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The Hardest Thing About Making The Continental? Turns Out It Was The Trash
The hardest part about bringing 1970s New York to life? The trash.
New York and its tough-talking inhabitants are at the forefront of Peacock's new prequel event series, The Continental: From the World of John Wick. If you think the series would be lessened by filming it in Budapest, well, there’s not one scene that doesn’t exude 1970s New York vibes. Though the filmmakers built an enormous backlot in Budapest, literally recreating the hotel itself, the small details make the series look its best (or worst) according to the producers — including the “period trash.”
“One of the things that actually haunts producers is the dressing: the radio, the dresser, the seat, the garbage can,” executive producer Basil Iwanyk, who worked on all four John Wick films, told NBC Insider. “That stuff becomes so expensive. And usually doesn’t exist in Continental Europe, so you gotta bring it in.”
The series is set during the 1970s sanitation strike, which comes with its own unique challenges, said Iwanyk. “This is kind of a messed up, dirty New York where there’s sh–t everywhere, and that stuff is really hard to do. There’s such a challenge to it; if there’s one thing that’s out of whack, you’re completely taken out of the period.”
Where was The Continental filmed?
In the John Wick franchise, nearly every scene in all four movies was filmed on location. Not so with The Continental. While some of the buildings, like the original Continental hotel, were off-limits to filming, the producers found that the city was too gentrified for the ‘70s era. But that didn’t stop them from recreating some Easter eggs for Wick fans. Look closely, and you’ll spot the same rooftop that the Bowery King (Laurence Fishburne) commanded in the John Wick movies.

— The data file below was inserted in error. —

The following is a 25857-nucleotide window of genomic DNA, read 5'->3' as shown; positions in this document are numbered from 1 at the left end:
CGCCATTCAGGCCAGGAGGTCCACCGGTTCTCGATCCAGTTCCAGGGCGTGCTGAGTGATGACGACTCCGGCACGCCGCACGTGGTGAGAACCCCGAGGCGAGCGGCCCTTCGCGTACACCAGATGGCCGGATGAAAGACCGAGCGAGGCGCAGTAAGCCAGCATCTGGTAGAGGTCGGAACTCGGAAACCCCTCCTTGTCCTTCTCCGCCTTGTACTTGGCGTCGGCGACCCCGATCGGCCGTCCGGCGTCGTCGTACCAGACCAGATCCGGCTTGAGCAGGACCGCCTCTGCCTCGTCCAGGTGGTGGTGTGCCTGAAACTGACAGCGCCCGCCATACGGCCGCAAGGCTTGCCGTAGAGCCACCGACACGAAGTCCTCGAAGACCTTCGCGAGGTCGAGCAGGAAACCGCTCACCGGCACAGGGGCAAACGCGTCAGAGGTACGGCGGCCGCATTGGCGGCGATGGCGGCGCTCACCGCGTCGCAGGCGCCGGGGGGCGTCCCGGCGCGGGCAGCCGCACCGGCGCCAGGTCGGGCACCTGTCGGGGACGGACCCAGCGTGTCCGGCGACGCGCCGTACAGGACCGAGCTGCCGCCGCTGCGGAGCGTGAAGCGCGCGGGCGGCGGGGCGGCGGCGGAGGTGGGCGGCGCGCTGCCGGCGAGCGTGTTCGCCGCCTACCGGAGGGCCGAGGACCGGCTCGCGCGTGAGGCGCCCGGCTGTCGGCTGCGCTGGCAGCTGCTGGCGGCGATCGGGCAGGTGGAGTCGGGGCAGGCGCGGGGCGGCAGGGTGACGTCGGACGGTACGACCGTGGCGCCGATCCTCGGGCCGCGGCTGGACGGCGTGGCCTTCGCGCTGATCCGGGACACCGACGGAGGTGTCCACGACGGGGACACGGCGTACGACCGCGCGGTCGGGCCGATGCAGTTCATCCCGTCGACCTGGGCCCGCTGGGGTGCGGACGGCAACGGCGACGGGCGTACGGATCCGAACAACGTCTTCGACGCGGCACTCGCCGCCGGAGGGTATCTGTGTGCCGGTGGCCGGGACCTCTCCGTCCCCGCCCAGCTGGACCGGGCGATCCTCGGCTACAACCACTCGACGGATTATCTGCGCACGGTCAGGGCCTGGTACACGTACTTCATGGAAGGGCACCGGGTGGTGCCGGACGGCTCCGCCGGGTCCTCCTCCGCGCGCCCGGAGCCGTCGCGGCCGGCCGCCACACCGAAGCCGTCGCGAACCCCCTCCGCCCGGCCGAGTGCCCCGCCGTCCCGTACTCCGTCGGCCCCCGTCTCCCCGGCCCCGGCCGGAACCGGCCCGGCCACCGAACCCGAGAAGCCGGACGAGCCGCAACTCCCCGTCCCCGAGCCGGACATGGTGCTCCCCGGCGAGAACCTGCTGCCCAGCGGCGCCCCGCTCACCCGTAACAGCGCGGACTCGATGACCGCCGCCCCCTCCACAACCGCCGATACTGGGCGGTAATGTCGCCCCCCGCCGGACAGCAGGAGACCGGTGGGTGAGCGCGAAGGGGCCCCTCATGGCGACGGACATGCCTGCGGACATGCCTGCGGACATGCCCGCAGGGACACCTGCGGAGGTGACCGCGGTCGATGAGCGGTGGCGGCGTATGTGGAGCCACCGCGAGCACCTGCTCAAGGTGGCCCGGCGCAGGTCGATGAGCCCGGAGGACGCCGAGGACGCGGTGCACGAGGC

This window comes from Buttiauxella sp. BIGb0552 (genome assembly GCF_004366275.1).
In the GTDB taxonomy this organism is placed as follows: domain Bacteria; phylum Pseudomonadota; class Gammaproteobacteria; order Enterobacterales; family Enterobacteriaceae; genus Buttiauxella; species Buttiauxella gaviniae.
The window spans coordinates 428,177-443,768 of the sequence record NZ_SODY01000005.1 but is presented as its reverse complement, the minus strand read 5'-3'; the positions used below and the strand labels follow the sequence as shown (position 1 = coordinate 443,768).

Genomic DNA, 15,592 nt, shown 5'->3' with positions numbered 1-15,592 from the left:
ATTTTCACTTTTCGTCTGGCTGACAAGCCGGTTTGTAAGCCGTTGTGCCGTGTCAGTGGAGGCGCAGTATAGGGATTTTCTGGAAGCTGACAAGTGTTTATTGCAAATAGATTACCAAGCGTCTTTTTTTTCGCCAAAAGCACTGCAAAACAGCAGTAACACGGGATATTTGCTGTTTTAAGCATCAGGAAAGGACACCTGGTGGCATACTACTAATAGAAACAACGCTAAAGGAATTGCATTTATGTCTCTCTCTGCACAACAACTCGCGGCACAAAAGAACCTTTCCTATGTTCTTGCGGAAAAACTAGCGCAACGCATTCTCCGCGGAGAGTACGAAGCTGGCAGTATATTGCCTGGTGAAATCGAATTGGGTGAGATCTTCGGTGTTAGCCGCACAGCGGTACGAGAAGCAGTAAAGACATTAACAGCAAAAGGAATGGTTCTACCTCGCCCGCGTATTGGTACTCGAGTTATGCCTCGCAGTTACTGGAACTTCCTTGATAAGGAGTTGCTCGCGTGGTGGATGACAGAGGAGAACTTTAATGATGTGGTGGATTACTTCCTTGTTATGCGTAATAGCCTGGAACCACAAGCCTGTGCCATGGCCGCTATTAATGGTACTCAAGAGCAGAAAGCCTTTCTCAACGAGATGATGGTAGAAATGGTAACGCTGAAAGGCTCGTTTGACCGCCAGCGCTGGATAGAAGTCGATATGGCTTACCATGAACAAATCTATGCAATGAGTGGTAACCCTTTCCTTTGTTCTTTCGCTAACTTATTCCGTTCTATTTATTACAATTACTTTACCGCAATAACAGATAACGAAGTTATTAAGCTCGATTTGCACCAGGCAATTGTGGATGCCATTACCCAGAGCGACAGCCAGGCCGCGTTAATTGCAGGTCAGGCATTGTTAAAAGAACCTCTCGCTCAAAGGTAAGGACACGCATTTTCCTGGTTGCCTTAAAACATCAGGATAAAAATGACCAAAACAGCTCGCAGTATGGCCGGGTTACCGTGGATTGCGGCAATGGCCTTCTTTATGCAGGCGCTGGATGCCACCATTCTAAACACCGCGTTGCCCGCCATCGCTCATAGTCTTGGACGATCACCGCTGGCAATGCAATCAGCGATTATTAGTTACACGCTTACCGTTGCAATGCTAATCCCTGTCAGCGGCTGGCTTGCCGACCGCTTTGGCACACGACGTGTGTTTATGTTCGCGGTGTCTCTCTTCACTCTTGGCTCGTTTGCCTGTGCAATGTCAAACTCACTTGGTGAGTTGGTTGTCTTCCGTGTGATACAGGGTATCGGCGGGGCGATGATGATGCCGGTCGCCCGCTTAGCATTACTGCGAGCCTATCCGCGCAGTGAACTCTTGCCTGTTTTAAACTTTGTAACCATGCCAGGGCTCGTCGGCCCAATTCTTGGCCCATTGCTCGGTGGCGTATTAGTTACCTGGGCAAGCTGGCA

“The irony of that rooftop is that there has been so much construction in Brooklyn that we could never even shoot that rooftop anymore practically. So we had to shoot it in Budapest. The world around Brooklyn, a good number of the places we established in John Wick, we can’t go back to because Brooklyn’s got so fancy over the past decade.”
The key to nailing the details so effectively was the collaboration between director Albert Hughes and production designer Drew Boughton, who immediately set to work creating boards for a lookbook. “Albert would assemble these touchstones,” recalled Boughton. New York in the ‘70s “was visually completely different than it is now, and you have different worldbuilding you can go into. Plus, you have the stylized quality of action films like The Warriors andTaxi Driver. The lookbook made it clear what we wanted to do and how we could stylize it to have a bit more Wick, mixing in Warriors with a Taxi Driver sprinkle,” he said.
That “sprinkle” includes an exact replica of the checkered cab used in Taxi Driver, down to the license plate and decal attached to the hood. The team had it shipped to Budapest from Manhattan and painstakingly matched the graphics from the Robert De Niro classic.
For director Hughes, the idea of building New York’s Chinatown was overwhelming, but then he caught a lucky break. His team found a stunning set built by The Alienist’s Ruth Ammon that recreated turn-of-the-century New York. “We dressed it up, and it saved our show. My fantastic production designer, Drew Boughton, who is the best I’ve ever worked with, he taught me: If you don’t have a good production designer, you’re done,” Hughes told NBC Insider.
Catch Episode 1 of The Continental: From the World of John Wick on Peacock here, while we await the arrival of the series’ second and third installments — set to debut on September 29 and October 6, respectively.